November 16, 2017
The abandoned car dealership at 11th and Fayette streets in Conshohocken can best be described as an eyesore in a neighborhood that blends commercial and residential properties rather seamlessly.
On that, everybody who crammed inside Borough Council chambers and spilled out to the lobby outside could agree, but that’s where their ideological harmony ceased.
For the past six years, this square-mile municipality of just over 8,000 residents has been mired in disagreement over whether that E.F. Moore dealership property should be transformed into a Wawa superstore with nearly 20 gas pumps.
The vocal side – which made its stance known through mobile protest signs, leaflets and whispers of “back room deals” – firmly opposed the development for myriad reasons, ranging from traffic and safety concerns to the smell of gasoline ruining outdoor-dining opportunities a block or two away.
They shared those and other criticisms during a heated Wednesday night meeting at Borough Hall, just seven blocks away from the Wawa site, as the council considered a request to rezone the property to make way for the convenience store.
By one councilwoman’s pre-vote estimate, about 24 of 28 residents who aired their grievances during a 50-minute, public-comment portion of the two-hour meeting fell into that camp.
The other four – including one gamey gentleman who told at least two people to “kiss my ass” as he walked out of the room after speaking – represented the quiet side.
On this night, thanks to a 4-3 vote by the council, the quiet side won.
All it means is the 29th public meeting related to this saga – here’s a noteworthy clip from the 28th – offered a widely beloved corporation and big-money developers a long-awaited victory.
In 2011, a document called “Conshohocken Revitalization Plan Update: The Community Revisited” set forth a vision for the borough’s future.
Whittled down to its basics, the message therein was about protecting the small-town feel of the Montgomery County borough, a concern raised several times during Wednesday’s meeting.
If you arrived just in time for the 7 p.m. meeting, you couldn’t get inside chambers already filled to standing-room-only capacity.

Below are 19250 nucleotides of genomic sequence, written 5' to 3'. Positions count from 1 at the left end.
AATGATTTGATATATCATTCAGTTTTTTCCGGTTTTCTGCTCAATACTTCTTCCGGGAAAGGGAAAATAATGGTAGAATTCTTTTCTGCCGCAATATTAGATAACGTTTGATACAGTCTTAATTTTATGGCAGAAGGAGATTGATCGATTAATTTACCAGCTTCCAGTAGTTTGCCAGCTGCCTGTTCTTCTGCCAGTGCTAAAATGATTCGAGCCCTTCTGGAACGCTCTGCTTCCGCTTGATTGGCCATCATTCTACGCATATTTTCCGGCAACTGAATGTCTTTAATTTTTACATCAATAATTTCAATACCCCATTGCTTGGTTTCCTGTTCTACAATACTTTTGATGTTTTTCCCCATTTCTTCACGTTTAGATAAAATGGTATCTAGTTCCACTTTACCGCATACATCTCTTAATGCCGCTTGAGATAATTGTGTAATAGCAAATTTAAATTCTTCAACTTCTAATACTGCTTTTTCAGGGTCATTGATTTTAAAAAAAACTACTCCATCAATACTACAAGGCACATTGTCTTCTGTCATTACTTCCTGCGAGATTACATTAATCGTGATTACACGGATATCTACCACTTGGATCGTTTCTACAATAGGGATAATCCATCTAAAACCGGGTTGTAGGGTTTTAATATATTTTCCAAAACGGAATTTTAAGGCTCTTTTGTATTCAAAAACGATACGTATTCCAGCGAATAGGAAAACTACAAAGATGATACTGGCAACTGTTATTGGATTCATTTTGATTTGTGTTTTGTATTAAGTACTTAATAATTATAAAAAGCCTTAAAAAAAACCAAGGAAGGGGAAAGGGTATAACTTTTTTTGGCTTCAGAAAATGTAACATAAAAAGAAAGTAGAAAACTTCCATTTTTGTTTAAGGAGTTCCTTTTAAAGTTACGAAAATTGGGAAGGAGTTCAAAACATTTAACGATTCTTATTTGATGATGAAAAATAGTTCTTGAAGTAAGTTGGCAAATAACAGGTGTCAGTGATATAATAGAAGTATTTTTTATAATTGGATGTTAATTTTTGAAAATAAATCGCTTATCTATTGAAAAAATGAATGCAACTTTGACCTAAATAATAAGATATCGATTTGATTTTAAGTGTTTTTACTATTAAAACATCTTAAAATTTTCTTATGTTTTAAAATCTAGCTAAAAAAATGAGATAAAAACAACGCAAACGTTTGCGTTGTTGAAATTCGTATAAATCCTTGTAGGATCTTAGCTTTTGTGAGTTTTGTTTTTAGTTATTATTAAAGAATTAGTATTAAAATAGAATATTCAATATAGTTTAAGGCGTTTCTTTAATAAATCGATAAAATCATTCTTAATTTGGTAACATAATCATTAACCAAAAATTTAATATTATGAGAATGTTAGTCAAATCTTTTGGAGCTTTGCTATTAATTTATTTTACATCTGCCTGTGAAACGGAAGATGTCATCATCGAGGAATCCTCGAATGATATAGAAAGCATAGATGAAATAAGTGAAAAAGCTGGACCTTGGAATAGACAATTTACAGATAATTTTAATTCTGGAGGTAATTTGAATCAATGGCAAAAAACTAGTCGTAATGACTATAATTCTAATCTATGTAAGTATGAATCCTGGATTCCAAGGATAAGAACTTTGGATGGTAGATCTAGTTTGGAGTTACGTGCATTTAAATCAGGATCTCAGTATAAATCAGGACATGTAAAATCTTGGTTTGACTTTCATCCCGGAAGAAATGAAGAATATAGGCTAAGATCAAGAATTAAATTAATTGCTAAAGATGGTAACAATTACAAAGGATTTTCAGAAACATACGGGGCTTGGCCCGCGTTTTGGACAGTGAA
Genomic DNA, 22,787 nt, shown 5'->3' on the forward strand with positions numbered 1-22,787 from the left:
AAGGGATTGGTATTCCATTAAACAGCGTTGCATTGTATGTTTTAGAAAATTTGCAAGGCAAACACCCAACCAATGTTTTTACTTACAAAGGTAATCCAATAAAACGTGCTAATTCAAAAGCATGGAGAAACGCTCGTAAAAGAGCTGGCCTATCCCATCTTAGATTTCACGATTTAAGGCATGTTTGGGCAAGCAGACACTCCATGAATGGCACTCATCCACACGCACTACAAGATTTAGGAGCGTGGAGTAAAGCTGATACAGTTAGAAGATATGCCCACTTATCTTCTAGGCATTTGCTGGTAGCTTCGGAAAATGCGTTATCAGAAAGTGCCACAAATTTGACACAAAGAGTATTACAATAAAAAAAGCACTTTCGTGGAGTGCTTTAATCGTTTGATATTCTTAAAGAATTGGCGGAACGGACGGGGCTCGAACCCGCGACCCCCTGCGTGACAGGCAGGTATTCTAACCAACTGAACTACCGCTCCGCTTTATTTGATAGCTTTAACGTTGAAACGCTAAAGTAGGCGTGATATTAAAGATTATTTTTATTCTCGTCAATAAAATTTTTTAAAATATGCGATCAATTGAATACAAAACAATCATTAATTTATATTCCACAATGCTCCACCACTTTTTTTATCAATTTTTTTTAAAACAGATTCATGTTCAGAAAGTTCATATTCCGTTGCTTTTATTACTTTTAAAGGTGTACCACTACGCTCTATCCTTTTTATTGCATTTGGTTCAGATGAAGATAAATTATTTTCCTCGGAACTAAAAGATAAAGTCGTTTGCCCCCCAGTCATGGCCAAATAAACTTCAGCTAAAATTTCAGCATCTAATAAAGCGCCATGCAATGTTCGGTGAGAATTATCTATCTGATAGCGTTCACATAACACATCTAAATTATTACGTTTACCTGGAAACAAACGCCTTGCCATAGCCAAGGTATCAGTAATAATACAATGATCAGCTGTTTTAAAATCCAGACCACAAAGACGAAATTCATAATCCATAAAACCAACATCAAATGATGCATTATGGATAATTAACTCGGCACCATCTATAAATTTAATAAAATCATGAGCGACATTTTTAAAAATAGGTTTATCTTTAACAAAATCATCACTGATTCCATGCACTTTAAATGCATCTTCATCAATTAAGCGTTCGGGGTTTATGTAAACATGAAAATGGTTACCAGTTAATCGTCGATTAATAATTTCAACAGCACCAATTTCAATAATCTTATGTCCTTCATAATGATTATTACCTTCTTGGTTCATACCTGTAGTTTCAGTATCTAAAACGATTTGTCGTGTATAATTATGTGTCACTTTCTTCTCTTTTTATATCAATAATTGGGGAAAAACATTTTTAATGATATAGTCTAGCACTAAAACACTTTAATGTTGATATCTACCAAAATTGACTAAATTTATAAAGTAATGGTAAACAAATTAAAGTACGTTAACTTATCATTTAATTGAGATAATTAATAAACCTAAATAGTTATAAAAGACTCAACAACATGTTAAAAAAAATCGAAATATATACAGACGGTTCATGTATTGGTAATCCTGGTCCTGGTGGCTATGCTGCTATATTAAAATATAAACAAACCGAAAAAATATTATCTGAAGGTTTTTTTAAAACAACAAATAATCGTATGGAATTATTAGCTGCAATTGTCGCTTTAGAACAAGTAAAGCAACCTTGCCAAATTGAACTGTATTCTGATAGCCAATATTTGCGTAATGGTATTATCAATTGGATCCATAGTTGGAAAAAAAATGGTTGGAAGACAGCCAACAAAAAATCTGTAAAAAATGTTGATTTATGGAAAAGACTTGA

More than a dozen people angled to hear the proceedings on the other side of glass walls; some held “No Wawa HERE!” signs.
After regular-meeting business was conducted, attention shifted to the matter that drew the vast majority of people.
Ross Weiss, attorney for developers Provco Pineville Fayette, made his pitch, eliciting some negative feedback, before public comment started at 7:32 p.m.
Borough business owners talked about the negative impact a Wawa superstore would have on their bottom lines, not to mention traffic and safety concerns that would ensue if the development proceeded.
They spoke about a big-box slippery slope that could accompany a pro-Wawa vote.
“Maybe Wawa sells magic non-smelling gas,” said a restaurateur concerned with the impact on customers dining outside his eatery two blocks away.
A long-time resident took the mic and said the location is just one minute and 34 seconds from another Wawa location on Fayette Street.
Another was worried about the potential for car accidents as vehicles come in and out of the proposed store.
One resident said she’d move out “and I know others will, too” if the Wawa comes to town.
“The ‘say no to Wawa’ signs should actually say ‘we’ve said no to Wawa.' Please show respect for your citizens, your offices and yourselves and make this a unanimous vote against Wawa,” said Chuck Hoffman, who said his backyard faces the property. “At night on the patio, we’re going to be looking at Wawa.”